Maple Fire Grows To 30309 Acres

Maple Fire has grown to 30,309 acres while Buffalo and Fawn Fires posted minimal gains.

At this time, the South Entrance to Yellowstone is still closed due to the Berry Fire in Grand Teton National Park. Visitors can still use the South Entrance Road, but they will not be permitted past the Entrance.

According to a Yellowstone press release, the Maple Fire is now 3.5 miles southwest of the Mount Holmes Fire Lookout. We previously reported that updated acreages for the fire were unavailable due to a mechanical error with the infrared fire mapping tools.

Cooler conditions and a spot of light rain curbed Maple Fire’s growth, although the northern flank grew moderately. According to aerial crews, the fire’s center has started to cool, with only the perimeter still active.

Despite its current proximity to the West Entrance Road, firefighters say they do not expect it to cross the road—nor do they expect it to close the road. In the event that smoke picks up, pilot cars will be deployed to escort visitors along the route. The Montana Department of Environmental Quality has issued a air quality warning for the area around the Maple Fire, due to smoke.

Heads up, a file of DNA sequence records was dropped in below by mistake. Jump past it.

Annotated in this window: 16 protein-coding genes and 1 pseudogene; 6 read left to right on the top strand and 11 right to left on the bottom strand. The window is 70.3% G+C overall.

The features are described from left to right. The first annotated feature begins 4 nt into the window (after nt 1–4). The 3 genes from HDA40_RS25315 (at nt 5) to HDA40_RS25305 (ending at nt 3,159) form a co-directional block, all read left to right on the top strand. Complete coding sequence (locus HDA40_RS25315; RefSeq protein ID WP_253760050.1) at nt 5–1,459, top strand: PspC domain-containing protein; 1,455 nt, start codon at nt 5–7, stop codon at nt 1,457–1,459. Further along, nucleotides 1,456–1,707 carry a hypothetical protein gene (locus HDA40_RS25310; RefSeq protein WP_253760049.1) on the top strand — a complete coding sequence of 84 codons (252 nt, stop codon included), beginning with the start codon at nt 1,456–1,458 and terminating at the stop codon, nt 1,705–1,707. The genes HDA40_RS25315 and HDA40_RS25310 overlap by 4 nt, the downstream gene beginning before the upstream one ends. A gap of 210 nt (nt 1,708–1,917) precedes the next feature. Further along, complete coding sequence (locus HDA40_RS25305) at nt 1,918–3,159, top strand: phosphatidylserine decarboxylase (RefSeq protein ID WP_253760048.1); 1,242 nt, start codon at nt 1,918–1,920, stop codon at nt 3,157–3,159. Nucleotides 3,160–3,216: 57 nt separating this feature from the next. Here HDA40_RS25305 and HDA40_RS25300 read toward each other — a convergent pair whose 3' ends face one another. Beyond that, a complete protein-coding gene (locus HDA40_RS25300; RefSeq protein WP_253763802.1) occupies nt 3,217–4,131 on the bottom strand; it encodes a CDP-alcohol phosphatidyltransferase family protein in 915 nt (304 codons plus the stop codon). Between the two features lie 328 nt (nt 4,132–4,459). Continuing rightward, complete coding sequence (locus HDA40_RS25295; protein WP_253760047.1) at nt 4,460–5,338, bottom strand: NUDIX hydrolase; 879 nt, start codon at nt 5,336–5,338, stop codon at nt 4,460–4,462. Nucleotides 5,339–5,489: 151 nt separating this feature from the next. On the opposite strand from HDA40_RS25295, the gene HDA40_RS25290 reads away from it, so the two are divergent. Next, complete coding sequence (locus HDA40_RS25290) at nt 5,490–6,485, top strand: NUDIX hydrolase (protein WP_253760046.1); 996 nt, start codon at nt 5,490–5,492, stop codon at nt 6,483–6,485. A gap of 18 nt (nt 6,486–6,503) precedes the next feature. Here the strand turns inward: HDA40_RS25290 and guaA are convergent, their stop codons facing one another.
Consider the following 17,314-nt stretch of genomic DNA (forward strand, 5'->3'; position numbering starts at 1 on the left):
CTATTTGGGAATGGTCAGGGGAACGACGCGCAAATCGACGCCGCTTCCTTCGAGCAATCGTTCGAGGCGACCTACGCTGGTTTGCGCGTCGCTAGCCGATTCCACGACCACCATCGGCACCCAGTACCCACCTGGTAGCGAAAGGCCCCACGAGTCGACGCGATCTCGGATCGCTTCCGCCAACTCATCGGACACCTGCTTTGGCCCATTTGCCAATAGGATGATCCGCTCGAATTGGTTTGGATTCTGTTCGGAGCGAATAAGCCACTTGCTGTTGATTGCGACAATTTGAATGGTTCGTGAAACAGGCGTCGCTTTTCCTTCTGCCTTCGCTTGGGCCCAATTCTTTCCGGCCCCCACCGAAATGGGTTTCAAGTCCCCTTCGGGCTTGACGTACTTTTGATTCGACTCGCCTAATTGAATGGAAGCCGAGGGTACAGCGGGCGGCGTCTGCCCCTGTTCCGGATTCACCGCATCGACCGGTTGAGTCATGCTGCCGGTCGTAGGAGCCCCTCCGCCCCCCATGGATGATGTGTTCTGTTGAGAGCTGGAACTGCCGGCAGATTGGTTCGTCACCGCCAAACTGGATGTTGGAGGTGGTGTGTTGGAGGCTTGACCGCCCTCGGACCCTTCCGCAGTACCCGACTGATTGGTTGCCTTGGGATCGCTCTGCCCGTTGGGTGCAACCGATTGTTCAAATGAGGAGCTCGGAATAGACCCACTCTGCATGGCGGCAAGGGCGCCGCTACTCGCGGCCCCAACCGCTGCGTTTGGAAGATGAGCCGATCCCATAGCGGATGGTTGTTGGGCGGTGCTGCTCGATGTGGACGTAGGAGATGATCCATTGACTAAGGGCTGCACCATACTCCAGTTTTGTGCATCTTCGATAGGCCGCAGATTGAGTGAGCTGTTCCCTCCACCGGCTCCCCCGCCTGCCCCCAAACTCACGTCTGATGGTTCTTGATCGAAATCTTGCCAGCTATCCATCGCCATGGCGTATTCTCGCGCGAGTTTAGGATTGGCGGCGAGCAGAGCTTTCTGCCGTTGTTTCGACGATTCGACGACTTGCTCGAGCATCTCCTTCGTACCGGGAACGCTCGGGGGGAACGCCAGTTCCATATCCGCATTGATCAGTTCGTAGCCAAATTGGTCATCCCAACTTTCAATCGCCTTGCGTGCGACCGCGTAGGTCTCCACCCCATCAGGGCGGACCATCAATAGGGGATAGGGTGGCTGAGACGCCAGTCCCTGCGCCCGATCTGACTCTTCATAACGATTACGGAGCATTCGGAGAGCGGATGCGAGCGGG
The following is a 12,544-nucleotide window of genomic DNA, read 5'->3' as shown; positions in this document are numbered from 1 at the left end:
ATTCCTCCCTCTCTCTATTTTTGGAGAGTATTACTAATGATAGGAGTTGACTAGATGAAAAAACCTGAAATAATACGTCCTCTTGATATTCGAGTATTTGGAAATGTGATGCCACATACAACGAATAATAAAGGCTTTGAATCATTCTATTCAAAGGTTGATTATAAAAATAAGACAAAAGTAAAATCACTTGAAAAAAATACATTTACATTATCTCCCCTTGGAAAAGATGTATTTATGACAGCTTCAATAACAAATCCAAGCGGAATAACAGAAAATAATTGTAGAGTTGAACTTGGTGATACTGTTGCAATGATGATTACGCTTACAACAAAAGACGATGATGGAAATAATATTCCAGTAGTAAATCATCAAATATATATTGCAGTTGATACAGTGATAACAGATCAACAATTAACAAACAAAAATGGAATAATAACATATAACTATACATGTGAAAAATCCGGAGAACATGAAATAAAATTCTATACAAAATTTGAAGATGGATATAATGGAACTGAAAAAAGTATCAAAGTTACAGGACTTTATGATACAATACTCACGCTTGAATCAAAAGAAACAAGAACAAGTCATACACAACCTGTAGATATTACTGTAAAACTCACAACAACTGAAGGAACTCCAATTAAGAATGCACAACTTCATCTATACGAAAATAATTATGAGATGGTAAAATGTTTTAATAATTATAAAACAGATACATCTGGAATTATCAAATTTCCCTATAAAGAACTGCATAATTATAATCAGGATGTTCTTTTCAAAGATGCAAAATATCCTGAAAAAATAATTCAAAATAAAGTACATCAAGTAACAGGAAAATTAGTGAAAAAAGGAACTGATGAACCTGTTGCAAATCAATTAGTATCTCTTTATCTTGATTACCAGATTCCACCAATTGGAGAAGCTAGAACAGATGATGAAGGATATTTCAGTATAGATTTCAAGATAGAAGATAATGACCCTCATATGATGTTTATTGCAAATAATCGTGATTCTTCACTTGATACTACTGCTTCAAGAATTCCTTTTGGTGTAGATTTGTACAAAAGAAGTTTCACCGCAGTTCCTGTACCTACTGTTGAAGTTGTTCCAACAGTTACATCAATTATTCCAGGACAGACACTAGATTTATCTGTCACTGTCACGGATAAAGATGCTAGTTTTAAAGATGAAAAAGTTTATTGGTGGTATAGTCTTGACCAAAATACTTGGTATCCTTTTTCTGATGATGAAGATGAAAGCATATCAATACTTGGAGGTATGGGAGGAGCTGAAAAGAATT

Diane Hutton’s Wildland Fire Management Team has assumed control of the Maple Fire and have started working on a “fuel break” on the western edge of Yellowstone to further stamp out any chance of the fire spreading to West Yellowstone. They’re also preparing “strategic burn out operations” for when the fire approaches the Madison River.

A community meeting has been announced in West Yellowstone to formally introduce Diane Hutton and her team. The address and time is below:

Church of Latter Day Saints
245 Faithful Street
West Yellowstone, MT
6 p.m. Thursday, August 25

To the north, Buffalo Fire grew to 2,769 acres, with most of the growth coming on the south flank as the fire bit into sage and timber. Fawn Fire, meanwhile, now measures 1,880 acres and is, according to the crew at the Fawn Pass cabin, “[seeking] opportunities to grow as it finds receptive fuels.”

All other Park roads and visitor facilities, both NPS- and concessionaire-operated, are open at this time. Admission to Yellowstone is free today through Sunday in celebration of the NPS Centennial.

About Sean Reichard

Sean Reichard is the editor of Yellowstone Insider and author of Yellowstone Insider For Families 2017.

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